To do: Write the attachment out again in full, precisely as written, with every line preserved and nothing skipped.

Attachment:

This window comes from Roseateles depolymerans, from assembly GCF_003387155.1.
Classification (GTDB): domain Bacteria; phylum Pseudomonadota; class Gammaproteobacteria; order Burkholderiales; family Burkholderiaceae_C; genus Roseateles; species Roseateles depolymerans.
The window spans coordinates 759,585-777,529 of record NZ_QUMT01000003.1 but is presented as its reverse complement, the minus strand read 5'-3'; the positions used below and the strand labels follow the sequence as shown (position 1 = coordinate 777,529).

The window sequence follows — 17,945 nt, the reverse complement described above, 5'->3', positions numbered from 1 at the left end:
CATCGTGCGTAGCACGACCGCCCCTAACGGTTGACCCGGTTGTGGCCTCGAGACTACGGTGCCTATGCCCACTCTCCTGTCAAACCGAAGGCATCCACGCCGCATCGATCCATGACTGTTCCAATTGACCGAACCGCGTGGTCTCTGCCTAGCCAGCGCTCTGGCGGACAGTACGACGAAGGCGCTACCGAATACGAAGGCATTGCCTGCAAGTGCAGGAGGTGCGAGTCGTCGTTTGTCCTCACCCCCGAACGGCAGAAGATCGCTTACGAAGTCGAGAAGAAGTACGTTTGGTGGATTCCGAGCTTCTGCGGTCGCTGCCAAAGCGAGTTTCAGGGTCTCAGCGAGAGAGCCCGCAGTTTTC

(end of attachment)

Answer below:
This window comes from Roseateles depolymerans, from assembly GCF_003387155.1.
Classification (GTDB): domain Bacteria; phylum Pseudomonadota; class Gammaproteobacteria; order Burkholderiales; family Burkholderiaceae_C; genus Roseateles; species Roseateles depolymerans.
The window spans coordinates 759,585-777,529 of record NZ_QUMT01000003.1 but is presented as its reverse complement, the minus strand read 5'-3'; the positions used below and the strand labels follow the sequence as shown (position 1 = coordinate 777,529).

The window sequence follows — 17,945 nt, the reverse complement described above, 5'->3', positions numbered from 1 at the left end:
CATCGTGCGTAGCACGACCGCCCCTAACGGTTGACCCGGTTGTGGCCTCGAGACTACGGTGCCTATGCCCACTCTCCTGTCAAACCGAAGGCATCCACGCCGCATCGATCCATGACTGTTCCAATTGACCGAACCGCGTGGTCTCTGCCTAGCCAGCGCTCTGGCGGACAGTACGACGAAGGCGCTACCGAATACGAAGGCATTGCCTGCAAGTGCAGGAGGTGCGAGTCGTCGTTTGTCCTCACCCCCGAACGGCAGAAGATCGCTTACGAAGTCGAGAAGAAGTACGTTTGGTGGATTCCGAGCTTCTGCGGTCGCTGCCAAAGCGAGTTTCAGGGTCTCAGCGAGAGAGCCCGCAGTTTTC